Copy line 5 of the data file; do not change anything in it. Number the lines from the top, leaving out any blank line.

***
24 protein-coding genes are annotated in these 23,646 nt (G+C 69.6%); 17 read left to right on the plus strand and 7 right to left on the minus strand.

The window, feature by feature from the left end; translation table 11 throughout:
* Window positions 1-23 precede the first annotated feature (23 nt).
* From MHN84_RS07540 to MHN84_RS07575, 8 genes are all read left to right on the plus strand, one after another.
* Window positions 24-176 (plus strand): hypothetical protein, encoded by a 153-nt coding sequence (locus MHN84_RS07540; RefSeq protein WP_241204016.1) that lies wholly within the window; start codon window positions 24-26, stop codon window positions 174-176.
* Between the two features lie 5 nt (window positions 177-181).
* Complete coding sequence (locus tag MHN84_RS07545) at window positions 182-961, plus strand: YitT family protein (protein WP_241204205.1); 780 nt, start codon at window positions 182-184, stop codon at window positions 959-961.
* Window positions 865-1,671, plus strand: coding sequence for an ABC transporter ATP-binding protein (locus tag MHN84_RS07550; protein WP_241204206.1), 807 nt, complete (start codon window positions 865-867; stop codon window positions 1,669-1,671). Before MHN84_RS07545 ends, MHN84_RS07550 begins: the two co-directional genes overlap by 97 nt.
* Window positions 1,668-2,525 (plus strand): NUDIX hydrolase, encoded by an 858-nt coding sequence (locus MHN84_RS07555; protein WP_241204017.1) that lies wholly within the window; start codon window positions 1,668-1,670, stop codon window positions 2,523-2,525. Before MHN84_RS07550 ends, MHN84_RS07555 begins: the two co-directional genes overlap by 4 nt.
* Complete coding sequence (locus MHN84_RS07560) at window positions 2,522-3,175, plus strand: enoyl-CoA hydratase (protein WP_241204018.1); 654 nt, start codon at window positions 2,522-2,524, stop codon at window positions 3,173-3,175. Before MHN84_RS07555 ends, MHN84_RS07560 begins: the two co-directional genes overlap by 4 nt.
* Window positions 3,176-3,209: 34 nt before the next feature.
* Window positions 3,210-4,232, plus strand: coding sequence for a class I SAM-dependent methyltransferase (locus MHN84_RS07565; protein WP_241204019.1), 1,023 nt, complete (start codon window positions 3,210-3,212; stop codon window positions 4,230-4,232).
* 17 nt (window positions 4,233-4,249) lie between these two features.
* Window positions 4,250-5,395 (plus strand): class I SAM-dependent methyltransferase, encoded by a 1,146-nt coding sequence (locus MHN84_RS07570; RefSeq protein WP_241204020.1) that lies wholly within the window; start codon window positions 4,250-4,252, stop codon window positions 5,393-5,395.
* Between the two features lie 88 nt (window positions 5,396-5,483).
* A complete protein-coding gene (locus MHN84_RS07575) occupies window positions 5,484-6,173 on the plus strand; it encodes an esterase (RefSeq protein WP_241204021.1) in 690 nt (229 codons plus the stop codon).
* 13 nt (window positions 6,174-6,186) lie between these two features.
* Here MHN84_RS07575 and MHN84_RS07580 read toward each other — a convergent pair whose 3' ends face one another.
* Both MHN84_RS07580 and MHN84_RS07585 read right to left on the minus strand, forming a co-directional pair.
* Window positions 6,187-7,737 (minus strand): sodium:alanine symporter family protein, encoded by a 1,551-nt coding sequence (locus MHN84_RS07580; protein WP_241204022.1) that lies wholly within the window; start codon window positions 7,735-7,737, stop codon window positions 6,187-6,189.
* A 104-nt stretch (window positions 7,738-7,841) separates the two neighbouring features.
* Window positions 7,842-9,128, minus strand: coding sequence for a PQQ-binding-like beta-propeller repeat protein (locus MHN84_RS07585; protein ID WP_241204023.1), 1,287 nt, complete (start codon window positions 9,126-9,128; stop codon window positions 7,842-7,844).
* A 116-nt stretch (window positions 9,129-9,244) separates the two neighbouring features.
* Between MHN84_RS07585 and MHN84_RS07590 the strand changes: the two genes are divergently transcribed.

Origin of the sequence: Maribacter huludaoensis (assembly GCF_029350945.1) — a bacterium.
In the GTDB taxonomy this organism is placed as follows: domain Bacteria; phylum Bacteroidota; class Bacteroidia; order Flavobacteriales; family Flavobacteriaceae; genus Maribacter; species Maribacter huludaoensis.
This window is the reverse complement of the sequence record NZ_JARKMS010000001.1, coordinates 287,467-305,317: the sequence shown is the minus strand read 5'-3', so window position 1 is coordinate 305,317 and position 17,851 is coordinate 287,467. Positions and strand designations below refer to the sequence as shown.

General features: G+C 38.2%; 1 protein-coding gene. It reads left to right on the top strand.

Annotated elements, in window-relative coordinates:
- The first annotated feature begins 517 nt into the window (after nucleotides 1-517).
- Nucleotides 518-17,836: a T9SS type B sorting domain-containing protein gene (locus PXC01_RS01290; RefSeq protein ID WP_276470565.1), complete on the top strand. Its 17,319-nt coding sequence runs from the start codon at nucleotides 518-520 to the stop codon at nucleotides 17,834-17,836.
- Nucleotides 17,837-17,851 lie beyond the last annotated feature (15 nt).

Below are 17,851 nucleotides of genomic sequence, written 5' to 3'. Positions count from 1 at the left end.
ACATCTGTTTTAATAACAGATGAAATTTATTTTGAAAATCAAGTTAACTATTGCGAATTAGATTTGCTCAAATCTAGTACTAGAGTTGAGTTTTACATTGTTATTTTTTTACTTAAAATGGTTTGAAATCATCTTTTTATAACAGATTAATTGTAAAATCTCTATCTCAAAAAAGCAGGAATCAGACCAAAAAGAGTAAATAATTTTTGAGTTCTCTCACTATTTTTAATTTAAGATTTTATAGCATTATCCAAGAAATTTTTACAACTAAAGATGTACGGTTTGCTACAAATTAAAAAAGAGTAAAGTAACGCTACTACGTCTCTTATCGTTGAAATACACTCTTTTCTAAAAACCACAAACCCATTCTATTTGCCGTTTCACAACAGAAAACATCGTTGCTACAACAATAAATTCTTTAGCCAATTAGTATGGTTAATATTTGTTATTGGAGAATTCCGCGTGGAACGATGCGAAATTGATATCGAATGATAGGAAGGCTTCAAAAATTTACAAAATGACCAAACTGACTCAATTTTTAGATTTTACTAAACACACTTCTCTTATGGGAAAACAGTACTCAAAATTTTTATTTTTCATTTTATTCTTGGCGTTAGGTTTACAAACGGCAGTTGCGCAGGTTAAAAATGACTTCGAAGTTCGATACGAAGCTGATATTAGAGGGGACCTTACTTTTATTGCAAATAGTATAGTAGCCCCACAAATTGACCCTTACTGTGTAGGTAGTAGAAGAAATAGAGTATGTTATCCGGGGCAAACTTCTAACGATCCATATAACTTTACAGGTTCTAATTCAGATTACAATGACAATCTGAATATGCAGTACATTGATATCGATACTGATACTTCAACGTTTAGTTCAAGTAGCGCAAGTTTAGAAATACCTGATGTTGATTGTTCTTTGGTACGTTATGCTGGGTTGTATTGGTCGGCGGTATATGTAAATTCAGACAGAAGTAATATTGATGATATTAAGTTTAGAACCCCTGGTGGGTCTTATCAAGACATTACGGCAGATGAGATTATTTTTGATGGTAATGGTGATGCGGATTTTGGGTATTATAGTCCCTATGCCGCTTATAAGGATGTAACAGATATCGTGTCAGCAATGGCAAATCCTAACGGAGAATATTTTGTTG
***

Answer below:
* Window positions 24-176 (plus strand): hypothetical protein, encoded by a 153-nt coding sequence (locus MHN84_RS07540; RefSeq protein WP_241204016.1) that lies wholly within the window; start codon window positions 24-26, stop codon window positions 174-176.